But outrageously exploitative sets are not solely the province of impoverished Third World nations. The numerous stamps, sheets, booklets and other rip-off fripperies put out by the UK's Royal Mail, exploiting the Star Wars franchise is shameful. And there are plenty of other countries that should know better – Australia, I'm looking at you, for one.

However, even though many of these stamps are speculative productions for the collectors' market, some are nicely produced and interesting, and in a few cases do try to give an accurate impression of the phenomenon and are not afflicted with ludicrously high face values. I particularly like a series from Tanzania showing reasonably accurate – if slightly 'tidied up' - depictions of UFOs from actual cases. In collecting this topic it is definitely a case of caveat emptor, which this book will help you do.

González has conducted some intriguing detective work, finding the origins of many of the images used on stamps, often tracing them back to distorted versions of actual reports, or sometimes to a paperback cover or comic strip. One particular image that intrigued me, and is interesting in how it demonstrates the rapid diffusion of the UFO image in popular culture, is a non-postal souvenir stamp issued in 1951 for the Festival of Britain. A three (old) penny label issued to raise money for the Greater London Fund for the Blind depicts the travelling Festival Exhibition building which toured the country, with a giant saucer shaped UFO hovering over the structure and sending some sort of no doubt celebratory force-beam down onto it.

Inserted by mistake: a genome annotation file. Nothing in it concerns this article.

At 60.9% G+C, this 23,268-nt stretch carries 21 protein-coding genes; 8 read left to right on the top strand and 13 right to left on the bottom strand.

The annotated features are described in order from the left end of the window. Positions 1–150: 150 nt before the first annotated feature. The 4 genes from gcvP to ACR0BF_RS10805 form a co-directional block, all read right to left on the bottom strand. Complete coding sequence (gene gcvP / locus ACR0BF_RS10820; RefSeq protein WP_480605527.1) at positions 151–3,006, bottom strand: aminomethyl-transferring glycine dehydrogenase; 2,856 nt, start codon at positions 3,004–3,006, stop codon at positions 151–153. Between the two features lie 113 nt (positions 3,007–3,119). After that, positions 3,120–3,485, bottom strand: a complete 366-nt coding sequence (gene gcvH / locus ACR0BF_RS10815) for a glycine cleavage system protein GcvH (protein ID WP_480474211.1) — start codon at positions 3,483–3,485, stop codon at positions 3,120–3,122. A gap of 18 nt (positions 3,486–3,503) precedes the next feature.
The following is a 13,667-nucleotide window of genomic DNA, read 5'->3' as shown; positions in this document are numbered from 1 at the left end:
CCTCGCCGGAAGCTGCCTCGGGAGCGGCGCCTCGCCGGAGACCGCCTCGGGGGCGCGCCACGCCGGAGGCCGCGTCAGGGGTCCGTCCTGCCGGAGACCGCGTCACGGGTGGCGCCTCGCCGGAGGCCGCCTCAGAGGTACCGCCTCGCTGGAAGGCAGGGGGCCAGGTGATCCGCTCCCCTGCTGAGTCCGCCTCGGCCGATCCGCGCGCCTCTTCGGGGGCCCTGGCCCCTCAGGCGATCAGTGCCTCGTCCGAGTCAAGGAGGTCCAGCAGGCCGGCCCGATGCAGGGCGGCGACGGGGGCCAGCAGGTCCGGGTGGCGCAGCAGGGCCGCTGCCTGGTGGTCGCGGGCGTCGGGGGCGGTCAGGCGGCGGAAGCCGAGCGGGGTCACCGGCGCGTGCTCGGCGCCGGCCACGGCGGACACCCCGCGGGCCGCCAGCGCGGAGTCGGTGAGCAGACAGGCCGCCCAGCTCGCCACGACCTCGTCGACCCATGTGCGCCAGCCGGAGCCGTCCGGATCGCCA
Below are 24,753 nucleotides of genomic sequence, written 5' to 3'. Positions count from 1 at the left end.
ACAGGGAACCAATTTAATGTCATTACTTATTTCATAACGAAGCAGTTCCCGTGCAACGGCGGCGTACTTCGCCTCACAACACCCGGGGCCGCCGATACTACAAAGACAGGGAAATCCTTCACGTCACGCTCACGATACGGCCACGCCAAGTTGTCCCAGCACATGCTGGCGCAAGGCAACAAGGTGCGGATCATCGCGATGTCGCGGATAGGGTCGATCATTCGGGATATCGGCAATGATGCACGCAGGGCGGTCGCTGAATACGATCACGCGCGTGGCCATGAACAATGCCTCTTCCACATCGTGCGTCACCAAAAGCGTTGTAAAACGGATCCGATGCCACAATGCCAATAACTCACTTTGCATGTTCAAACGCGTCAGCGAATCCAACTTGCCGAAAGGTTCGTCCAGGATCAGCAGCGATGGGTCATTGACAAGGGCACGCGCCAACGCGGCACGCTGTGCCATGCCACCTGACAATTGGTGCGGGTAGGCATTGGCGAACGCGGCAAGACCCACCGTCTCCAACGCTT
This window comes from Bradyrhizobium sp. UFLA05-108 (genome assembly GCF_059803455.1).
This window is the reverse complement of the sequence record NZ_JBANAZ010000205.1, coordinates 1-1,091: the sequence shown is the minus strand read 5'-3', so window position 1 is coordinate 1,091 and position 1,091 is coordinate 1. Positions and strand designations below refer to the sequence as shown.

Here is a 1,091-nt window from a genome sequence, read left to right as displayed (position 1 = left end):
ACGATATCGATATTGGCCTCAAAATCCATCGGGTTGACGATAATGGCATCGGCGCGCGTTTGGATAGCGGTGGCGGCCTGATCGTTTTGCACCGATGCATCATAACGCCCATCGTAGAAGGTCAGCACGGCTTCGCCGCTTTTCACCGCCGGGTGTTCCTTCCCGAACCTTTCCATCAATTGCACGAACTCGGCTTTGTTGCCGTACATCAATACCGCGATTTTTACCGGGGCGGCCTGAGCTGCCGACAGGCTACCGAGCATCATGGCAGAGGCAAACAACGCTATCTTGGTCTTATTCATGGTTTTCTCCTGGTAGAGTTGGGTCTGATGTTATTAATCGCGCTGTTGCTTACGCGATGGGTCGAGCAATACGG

This book is a real labour of love, and Luis Gonzáles has produced a guide, catalogue and handbook which I heartily recommend to all collectors navigating this branch of philately, and also to those interested in the manner in which the stories and images of the UFO phenomenon are transmitted in popular culture. It's not just for stamp collectors.

The volume is beautifully produced, every page replete with high-quality colour reproductions of the stamps described. It is published in Spain, and an affordable paperback version is available through Amazon [link below]. An excellent addition to any philatelic or ufological library.
  • John Rimmer


** See comment below.


andycher said...

Maurice Bishop was very popular in Grenada and was viewed in the US as anti-American. Nonetheless, the US did not invade until Bishop had been overthrown and many had been killed by the coup plotters.

Magonia said...

Thank you for the clarification.